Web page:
Update: Our stuff is in Texas. The lease is signed. Now we’re here in Reston, VA with Emily and Barry for the rest of the summer. Ken has an internship with the Navy in DC, and I’m hanging out with Emily and little Colin, searching like mad for jobs in Austin.
My first full day here, I asked Emily about the little path that runs next to their place. She told me it goes all the way to the capital. That’s right, she meant DC, the District of Columbia, the capital of AMERICA. Of course my very next question was “Can you ride a bike on it?” You can, which means I have not ceased to dream of it since. A few days later we borrowed one of Uncle Jeff’s sweet old bikes, which is surely from the early 90’s and very purple, along with a white helmet–complete with rainbow squiggle across the side. So vintage. He helped me pump-up the tires and adjust the seat and today: I was out that door and on the path.
This isn’t your typical city path: each tree planted neatly in a row, supported by a mechanically timed sprinkler system. No way. This place is wild. These trees and vines have been tangling and growing and reaching for sunlight since long before I was born. They are vivid in the thick Virginia air, and they are not alone. There are butterflies, bees, red robins and all sorts of other things I heard but didn’t see. In other words, nothing here is depending on human life or machine to water and sustain it. It’s nice to know that this was home to them before it was to me. It exists all on it’s own. This is another world. Even the breeze is alive with some humid language that seems to tell me I am only a piece in its history. As I raced down the first big hill, I stood up tall on my pedals and let the rush of air explain that to me.
It reminded me of a poem called “The End and The Beginning,” which describes how every war zone eventually becomes a tranquil place again. I was the person in the very last stanza, who comes to look at the clouds, separate and ignorant from all that happened on that very ground before.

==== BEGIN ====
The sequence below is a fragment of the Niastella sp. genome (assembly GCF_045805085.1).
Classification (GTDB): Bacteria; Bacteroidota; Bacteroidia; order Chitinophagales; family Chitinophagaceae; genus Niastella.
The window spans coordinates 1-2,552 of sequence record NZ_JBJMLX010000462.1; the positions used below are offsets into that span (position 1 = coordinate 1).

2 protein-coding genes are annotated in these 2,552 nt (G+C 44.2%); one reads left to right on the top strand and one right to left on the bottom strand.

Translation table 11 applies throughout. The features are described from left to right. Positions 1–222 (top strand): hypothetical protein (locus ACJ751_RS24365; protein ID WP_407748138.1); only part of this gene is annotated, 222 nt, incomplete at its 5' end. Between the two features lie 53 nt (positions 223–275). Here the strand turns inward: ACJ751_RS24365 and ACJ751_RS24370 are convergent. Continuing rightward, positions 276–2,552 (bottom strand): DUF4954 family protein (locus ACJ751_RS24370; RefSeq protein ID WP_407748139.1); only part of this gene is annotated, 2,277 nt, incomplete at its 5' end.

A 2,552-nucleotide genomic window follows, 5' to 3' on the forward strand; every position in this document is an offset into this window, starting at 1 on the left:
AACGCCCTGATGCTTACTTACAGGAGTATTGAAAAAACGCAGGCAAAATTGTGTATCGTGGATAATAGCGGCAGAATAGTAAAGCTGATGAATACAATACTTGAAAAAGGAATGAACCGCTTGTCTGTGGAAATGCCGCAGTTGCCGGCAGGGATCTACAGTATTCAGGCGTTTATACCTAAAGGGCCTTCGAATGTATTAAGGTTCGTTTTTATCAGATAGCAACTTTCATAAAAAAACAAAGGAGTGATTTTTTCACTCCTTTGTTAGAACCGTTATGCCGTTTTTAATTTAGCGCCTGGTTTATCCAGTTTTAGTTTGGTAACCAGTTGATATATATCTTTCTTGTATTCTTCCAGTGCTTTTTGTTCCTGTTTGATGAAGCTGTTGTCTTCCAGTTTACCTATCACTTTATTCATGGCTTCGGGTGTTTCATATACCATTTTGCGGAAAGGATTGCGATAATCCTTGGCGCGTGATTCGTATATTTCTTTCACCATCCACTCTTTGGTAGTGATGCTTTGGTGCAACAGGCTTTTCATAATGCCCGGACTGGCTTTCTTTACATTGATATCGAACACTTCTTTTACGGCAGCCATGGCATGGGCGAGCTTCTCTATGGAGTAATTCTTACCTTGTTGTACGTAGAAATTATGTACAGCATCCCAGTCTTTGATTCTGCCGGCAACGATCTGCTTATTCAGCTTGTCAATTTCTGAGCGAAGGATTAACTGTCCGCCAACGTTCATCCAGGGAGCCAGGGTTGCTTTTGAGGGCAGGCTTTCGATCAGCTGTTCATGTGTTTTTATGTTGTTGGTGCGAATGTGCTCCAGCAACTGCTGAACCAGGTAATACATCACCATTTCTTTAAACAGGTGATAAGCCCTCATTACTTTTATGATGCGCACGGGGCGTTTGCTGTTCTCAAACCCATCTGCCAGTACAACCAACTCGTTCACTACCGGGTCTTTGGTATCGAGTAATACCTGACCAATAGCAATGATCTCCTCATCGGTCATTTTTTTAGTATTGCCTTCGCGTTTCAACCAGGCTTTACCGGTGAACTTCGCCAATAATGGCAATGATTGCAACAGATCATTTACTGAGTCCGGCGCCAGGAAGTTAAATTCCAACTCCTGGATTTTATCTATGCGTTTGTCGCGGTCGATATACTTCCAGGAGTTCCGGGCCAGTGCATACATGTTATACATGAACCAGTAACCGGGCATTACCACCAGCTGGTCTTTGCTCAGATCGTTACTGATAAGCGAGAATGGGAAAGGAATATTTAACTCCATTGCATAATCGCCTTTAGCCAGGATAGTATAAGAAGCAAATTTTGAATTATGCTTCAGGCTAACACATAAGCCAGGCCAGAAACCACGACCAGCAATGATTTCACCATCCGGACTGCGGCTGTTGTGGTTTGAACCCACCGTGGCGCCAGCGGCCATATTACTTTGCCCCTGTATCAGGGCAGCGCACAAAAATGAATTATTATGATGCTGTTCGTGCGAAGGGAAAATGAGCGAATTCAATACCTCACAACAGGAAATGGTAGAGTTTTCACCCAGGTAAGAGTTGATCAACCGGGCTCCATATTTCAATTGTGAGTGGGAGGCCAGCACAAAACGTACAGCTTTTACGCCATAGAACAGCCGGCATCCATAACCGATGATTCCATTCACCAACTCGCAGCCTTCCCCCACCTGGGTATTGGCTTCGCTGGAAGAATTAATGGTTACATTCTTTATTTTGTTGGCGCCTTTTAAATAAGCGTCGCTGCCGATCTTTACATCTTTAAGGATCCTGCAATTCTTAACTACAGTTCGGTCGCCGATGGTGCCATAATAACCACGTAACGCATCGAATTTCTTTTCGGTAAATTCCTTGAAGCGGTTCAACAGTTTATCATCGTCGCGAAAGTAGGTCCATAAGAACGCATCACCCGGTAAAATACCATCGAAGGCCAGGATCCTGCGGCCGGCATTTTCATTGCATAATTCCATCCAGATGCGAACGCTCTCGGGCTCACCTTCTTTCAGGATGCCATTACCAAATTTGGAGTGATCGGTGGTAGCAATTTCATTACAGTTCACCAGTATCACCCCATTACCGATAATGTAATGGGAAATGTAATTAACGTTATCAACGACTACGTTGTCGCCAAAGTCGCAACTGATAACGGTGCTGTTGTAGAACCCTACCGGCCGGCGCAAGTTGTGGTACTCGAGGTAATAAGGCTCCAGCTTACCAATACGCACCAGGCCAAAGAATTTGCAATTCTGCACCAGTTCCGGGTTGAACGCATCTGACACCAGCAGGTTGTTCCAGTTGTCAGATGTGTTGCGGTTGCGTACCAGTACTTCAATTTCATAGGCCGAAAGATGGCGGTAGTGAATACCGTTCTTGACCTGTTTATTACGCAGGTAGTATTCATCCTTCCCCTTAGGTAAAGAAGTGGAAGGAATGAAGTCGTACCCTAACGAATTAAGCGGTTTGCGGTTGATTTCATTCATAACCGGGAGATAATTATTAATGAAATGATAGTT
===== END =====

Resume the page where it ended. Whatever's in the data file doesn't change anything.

This path was built over civil war ground.
America divided in half, and fought against itself here.
If you’re more into learning from Signs written in English than Rushes of air speaking in humid tree language, then good news for you: they have signs and cites along the way to explain history to you. That’s how I learned that this path is called the Old Dominion Trail. It used to be railroad tracks. It used to be stuff underfoot of Army Generals like Joseph “Fighting Joe” Hooker, who passed through here exactly 150 years (and 2 days) ago on his way to Gettysburg. Turns out he had to resign the next day because of an ongoing feud with Army headquarters, so watch out, Fighting Joe was a pretty feisty guy.
Herman Melville, author of “Moby Dick,” once went through here on foot as well. While I ride along humming to myself, a free woman in the middle of the day, he passed through at night, warily searching out the infamous, most hated Confederate in the North, Lieutenant Colonel Mosby. Afterwards, he wrote “The Scout Toward Aldie,” which describes these very trees in the night as “a globe of leaves,” and “moon-tinged—with crook’d boughs.”
So even though I know this path will become a home to me here, it also belongs to another time. To other people. To older moons. And I love that really, it can never be all mine.
The End and the Beginning
Written by Wislawa Szymborska
(translated from the Polish by Joanna Trzeciak)